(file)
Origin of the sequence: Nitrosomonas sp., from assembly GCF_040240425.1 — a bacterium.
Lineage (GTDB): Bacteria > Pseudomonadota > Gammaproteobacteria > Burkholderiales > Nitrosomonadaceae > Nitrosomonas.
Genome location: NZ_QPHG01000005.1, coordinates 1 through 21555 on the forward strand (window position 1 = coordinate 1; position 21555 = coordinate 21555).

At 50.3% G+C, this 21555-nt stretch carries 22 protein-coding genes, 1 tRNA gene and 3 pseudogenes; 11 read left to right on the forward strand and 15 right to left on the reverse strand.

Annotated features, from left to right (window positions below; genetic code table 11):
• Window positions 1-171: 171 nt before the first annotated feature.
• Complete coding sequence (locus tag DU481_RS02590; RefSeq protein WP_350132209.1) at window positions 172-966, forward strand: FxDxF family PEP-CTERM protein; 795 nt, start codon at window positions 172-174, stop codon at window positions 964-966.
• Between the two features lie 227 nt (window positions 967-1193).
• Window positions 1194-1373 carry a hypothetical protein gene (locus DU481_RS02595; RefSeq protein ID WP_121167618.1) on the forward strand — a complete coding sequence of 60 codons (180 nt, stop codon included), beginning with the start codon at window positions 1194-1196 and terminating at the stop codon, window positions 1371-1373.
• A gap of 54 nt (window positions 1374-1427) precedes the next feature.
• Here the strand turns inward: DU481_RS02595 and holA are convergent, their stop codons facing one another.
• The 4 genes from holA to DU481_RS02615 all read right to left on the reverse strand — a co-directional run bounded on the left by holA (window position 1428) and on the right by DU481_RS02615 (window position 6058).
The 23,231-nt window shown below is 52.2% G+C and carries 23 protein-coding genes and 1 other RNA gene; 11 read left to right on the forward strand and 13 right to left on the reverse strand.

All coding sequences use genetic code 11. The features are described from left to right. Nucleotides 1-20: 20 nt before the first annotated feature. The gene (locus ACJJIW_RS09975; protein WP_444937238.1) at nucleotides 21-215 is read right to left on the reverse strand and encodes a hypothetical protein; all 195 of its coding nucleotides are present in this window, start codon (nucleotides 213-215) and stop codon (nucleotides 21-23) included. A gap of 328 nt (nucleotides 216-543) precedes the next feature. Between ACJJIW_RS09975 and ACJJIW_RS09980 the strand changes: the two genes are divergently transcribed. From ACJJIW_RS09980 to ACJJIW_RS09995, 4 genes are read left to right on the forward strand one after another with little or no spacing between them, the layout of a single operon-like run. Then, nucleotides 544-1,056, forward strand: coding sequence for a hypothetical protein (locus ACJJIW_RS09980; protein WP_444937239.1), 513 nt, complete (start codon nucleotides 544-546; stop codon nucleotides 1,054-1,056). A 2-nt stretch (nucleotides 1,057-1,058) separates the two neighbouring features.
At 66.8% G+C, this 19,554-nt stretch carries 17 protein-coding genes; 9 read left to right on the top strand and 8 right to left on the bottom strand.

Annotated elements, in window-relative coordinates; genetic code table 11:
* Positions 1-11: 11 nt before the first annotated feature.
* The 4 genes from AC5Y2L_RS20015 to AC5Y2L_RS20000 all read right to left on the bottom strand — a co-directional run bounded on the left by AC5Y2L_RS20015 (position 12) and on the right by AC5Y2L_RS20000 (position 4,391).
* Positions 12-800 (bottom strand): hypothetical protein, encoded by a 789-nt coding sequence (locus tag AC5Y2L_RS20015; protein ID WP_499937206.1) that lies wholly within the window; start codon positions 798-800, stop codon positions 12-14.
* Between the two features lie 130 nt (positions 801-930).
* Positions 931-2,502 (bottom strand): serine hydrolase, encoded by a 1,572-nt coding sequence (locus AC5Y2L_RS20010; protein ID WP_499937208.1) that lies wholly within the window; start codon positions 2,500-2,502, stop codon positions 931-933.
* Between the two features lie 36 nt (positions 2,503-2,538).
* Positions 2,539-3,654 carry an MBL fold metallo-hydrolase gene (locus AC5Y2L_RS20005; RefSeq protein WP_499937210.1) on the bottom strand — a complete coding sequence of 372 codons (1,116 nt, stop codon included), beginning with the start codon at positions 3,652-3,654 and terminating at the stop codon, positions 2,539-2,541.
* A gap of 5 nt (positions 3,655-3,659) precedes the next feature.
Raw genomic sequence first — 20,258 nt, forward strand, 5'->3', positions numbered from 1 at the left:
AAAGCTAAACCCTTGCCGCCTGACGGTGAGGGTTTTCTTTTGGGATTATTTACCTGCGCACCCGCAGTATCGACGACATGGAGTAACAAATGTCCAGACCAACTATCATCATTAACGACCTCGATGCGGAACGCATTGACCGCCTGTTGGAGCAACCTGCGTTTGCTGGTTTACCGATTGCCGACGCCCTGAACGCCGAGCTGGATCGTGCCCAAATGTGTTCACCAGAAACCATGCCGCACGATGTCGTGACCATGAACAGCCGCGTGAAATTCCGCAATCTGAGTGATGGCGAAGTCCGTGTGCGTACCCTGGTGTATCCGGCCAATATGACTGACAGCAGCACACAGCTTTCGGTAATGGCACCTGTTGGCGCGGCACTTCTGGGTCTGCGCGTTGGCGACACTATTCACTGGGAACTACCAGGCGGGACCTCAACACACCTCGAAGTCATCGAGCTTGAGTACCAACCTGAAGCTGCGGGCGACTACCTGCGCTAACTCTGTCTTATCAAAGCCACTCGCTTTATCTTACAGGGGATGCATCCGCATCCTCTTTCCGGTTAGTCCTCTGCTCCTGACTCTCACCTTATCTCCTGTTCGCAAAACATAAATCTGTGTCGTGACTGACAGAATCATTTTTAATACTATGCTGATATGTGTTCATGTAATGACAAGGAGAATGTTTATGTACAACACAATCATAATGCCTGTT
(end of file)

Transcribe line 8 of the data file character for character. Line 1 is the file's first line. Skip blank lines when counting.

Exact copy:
• Between the two features lie 227 nt (window positions 967-1193).